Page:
Larry Wall won the Free Software Foundation Award for the Advancement of Free Software for his many contributions to the advancement of freely distributed software, most notably Perl, a robust scripting language for sophisticated text manipulation and system management. His other widely-used programs include rn (news reader), patch (development and distribution tool), metaconfig (a program that writes Configure scripts), and the Warp space-war game.
"... Perl, a tool that takes the Unix ideas of flexibility and portability further than almost any program before it."
"Larry Wall has always promoted keeping his implementations free for all to study, enhance, and build on, without restrictions, and the freedom for all to benefit in whatever ways they can from his products."
In choosing the winner, we looked for a person who has made a great contribution to the progress and development of free software, through activities that accord with the spirit of free software.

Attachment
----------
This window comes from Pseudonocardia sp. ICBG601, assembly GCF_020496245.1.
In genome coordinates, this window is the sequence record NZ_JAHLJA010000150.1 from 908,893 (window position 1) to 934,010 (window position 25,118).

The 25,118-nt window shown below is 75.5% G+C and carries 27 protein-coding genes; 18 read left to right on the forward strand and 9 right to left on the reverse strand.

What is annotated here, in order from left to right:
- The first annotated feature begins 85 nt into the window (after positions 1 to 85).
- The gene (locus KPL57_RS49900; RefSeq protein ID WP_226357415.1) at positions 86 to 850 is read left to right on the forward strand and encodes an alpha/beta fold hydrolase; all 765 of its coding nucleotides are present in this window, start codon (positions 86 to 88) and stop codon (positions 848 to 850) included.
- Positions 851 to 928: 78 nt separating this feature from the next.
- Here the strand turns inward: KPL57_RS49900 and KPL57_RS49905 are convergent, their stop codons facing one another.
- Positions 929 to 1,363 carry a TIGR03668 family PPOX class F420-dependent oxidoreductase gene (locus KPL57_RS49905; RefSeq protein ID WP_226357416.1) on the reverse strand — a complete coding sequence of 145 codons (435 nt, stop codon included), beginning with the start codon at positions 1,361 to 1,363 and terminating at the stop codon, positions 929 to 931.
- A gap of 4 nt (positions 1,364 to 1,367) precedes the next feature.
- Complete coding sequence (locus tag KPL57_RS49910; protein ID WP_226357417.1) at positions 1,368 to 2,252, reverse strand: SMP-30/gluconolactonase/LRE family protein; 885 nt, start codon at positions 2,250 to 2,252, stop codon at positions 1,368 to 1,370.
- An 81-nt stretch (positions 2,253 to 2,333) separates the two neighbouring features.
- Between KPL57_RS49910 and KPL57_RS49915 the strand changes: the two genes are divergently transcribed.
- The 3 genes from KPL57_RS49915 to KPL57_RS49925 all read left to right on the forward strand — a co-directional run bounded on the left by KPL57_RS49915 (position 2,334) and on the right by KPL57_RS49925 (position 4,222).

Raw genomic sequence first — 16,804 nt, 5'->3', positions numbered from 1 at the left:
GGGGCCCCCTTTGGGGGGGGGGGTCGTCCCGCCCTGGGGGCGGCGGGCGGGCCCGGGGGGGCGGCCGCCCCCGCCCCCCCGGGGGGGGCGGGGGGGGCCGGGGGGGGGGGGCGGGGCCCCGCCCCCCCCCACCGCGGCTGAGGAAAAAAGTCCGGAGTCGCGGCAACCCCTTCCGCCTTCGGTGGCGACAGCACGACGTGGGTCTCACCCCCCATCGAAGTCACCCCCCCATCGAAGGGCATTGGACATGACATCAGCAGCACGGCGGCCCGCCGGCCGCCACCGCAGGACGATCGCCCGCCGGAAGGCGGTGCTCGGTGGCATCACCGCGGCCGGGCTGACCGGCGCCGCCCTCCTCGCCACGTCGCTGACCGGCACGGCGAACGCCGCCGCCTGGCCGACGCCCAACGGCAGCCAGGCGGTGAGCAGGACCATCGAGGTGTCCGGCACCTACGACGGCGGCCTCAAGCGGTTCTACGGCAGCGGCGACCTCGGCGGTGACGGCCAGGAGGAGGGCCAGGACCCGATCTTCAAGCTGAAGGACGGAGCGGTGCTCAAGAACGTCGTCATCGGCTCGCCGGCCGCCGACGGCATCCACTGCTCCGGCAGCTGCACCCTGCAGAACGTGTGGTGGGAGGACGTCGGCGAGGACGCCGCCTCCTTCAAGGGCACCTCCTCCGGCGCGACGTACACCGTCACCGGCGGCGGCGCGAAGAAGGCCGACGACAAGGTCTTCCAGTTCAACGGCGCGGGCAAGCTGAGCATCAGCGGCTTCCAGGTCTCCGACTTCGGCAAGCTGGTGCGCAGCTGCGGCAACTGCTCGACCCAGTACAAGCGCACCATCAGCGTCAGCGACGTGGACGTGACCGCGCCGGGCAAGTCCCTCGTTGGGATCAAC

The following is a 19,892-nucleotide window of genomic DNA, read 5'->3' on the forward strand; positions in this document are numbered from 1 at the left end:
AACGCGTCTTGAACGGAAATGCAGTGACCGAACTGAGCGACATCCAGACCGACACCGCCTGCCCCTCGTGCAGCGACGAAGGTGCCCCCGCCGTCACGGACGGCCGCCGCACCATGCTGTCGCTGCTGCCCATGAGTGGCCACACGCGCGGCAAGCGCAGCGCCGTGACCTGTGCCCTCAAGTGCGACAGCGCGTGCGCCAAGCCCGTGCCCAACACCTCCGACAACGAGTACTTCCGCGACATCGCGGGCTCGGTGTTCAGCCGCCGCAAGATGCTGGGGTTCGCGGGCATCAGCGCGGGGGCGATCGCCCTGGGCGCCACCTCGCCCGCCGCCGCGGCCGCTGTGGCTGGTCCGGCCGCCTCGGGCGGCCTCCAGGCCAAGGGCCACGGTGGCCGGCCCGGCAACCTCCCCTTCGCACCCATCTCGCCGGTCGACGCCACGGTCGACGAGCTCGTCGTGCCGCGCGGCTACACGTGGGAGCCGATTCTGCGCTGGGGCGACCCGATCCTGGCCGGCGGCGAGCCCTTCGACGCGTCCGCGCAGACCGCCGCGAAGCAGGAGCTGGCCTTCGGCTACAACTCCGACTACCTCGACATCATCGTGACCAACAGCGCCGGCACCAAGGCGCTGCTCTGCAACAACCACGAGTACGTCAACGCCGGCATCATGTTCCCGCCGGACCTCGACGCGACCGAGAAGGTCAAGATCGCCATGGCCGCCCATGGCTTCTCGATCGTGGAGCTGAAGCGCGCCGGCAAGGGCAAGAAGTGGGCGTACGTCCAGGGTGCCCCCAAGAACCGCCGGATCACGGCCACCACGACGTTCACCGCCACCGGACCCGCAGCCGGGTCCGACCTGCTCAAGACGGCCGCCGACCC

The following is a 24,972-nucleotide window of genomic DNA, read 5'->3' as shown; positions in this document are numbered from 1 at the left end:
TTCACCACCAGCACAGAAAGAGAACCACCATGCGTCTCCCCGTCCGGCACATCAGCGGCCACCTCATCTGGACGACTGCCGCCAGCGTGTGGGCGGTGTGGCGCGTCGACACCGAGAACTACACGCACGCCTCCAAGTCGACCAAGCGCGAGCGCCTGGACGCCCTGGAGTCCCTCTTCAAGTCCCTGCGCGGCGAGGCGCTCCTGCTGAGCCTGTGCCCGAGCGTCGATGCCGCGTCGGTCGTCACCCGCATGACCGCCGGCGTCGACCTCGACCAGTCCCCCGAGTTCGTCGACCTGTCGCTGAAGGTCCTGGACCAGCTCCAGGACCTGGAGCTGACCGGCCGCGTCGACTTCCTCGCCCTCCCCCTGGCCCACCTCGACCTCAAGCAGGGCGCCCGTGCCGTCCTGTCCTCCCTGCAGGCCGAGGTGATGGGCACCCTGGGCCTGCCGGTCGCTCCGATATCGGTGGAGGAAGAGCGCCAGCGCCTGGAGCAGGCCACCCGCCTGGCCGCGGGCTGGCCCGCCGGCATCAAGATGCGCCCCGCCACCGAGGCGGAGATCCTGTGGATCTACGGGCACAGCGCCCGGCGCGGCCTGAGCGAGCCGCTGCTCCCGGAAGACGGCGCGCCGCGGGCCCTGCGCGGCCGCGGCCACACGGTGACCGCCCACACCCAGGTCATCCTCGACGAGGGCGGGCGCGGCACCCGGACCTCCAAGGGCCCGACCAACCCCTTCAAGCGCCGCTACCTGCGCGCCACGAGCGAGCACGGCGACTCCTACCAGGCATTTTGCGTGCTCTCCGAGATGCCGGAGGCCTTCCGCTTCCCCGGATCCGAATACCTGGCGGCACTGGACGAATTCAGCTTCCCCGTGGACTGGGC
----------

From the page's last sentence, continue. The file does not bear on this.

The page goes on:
Any kind of activity could be eligible--writing software, writing documentation, publishing CDs, even journalism--but whatever the activity, we wanted to recognize long-term central contributions to the development of the world of free software. ``Accord with the spirit'' means, for example, that software, manuals or collections of them (on tape or CD) must be entirely free. (That's free as in freedom; selling copies of free software for money is legitimate and would not disqualify someone from the award.) Work done commercially was eligible, but we want to give awards to individuals, not companies.
People such as Richard Stallman and Linus Torvalds, who have already received other awards for their contributions, were not eligible for the Free Software Award.
The awards committee considered nominations and decided who would receive the award. The committee's members were Peter Salus (Chairman), Scott Christley, Rich Morin, Adam Richter, Richard Stallman, and Vernor Vinge.
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Updated: $Date: 2007/02/07 02:35:10 $ $Author: mattl $